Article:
By Yvonne Wenger, The Baltimore Sun
1:04 PM EDT, April 23, 2013
The United Way of Central Maryland's Access to Healthy Food Initiative distributed more than 2.8 million pounds of groceries — enough to fill 56 tractor trailers — to low-income individuals and families, the organization announced Tuesday.
Businesses, organizations and individuals, including 89 healthy food drives across the region hosted by Constellation Energy, Johns Hopkins institutions, LifeBridge Health and others, made contributions. The amount of food is nearly double the initiative's first-year goal set when it kicked off in 2011.
The announcement comes before the United Way's inaugural Families Living United Healthy Food Week from May 3-11. The goal of the event is to increase the availability of nutritious food. Businesses are asked to host healthy food drives that week.
"Spring and summer months yield a significant decline in donations to shelters, soup kitchens, pantries and food banks," according to Molly Shattuck, the organization's healthy food ambassador and founder of Molly Shattuck Vibrant Living. "The holidays are long past, so there is less attention around the need in our community. Unfortunately, hunger always exists and to a greater degree during the summer when kids aren't in school getting breakfast, lunch and sometimes even dinner. That's why it's important to contribute during Families Living United Healthy Food Week."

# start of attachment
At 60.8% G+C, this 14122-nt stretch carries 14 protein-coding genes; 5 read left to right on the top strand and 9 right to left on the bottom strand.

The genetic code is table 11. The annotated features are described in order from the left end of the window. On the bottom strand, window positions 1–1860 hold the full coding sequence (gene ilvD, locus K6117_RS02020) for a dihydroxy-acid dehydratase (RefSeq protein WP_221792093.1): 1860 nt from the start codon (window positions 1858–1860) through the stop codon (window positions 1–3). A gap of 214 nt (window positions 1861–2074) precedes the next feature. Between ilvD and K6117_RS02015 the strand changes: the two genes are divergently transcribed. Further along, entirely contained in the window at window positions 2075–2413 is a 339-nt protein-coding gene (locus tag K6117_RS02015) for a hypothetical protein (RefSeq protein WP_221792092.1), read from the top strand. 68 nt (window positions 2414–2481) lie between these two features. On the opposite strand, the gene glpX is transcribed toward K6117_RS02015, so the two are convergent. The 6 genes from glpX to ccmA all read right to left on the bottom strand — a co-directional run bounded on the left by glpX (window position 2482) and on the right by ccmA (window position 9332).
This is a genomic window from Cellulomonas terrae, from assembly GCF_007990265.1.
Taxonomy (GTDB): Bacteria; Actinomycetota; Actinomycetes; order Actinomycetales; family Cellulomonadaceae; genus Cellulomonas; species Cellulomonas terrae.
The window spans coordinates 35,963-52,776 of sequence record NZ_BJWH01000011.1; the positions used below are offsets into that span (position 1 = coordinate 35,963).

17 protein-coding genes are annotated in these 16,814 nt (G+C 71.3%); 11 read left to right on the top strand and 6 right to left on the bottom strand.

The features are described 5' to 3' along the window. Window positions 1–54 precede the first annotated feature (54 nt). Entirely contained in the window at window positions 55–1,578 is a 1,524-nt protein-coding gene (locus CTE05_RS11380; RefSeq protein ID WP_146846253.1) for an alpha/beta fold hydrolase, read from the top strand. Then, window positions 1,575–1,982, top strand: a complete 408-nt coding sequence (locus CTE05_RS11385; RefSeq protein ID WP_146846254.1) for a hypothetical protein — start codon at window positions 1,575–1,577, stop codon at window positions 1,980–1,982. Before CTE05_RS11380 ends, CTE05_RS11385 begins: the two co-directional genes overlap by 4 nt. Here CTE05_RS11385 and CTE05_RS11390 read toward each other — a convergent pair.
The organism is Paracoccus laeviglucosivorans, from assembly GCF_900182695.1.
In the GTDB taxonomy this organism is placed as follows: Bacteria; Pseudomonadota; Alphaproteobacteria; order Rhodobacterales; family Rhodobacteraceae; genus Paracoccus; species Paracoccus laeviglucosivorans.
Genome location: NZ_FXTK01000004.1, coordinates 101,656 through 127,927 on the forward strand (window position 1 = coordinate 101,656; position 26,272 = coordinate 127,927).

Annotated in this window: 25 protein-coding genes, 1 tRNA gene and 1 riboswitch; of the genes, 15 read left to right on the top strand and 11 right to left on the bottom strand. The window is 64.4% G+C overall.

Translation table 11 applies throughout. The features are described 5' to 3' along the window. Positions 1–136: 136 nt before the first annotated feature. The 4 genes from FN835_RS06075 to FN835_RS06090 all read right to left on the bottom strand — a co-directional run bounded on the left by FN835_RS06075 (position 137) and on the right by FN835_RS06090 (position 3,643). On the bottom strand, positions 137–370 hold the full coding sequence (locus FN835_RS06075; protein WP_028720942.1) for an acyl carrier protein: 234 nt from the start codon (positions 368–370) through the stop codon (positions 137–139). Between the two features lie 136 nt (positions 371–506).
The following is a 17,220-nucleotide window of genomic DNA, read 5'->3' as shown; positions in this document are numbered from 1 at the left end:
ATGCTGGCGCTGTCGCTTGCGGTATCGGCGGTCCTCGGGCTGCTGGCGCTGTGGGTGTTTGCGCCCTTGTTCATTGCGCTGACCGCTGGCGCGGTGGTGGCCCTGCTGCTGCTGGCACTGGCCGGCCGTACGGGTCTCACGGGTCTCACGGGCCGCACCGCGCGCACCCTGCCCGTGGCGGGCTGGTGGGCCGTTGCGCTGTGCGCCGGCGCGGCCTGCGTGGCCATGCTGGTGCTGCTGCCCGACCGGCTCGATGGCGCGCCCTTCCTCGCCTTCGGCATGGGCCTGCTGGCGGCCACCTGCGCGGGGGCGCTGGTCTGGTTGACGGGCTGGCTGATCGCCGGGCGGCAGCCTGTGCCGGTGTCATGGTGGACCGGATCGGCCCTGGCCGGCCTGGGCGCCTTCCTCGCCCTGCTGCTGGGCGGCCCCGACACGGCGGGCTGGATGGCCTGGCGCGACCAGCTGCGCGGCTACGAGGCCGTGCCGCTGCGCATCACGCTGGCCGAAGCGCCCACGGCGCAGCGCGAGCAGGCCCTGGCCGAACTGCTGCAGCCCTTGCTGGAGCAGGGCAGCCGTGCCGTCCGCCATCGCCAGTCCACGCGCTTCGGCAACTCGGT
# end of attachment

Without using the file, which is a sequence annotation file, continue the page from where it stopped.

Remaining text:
In Central Maryland, United Way reports that more than 300,000 people lack nutritious and safe food. The condition, known as food insecurity, is tied to an increased risk of illness and linked to diabetes, heart disease and childhood obesity. Additionally, food instability also is shown to affect a child's cognitive development, the United Way said.
"Expanding access to healthy food doesn't simply stave off hunger," Mark Furst, president of the local United Way, said in a statement. "Food is one of the most basic human needs and nutritious food supports overall health and well being as well as academic success in kids — important building blocks of self-sufficiency."
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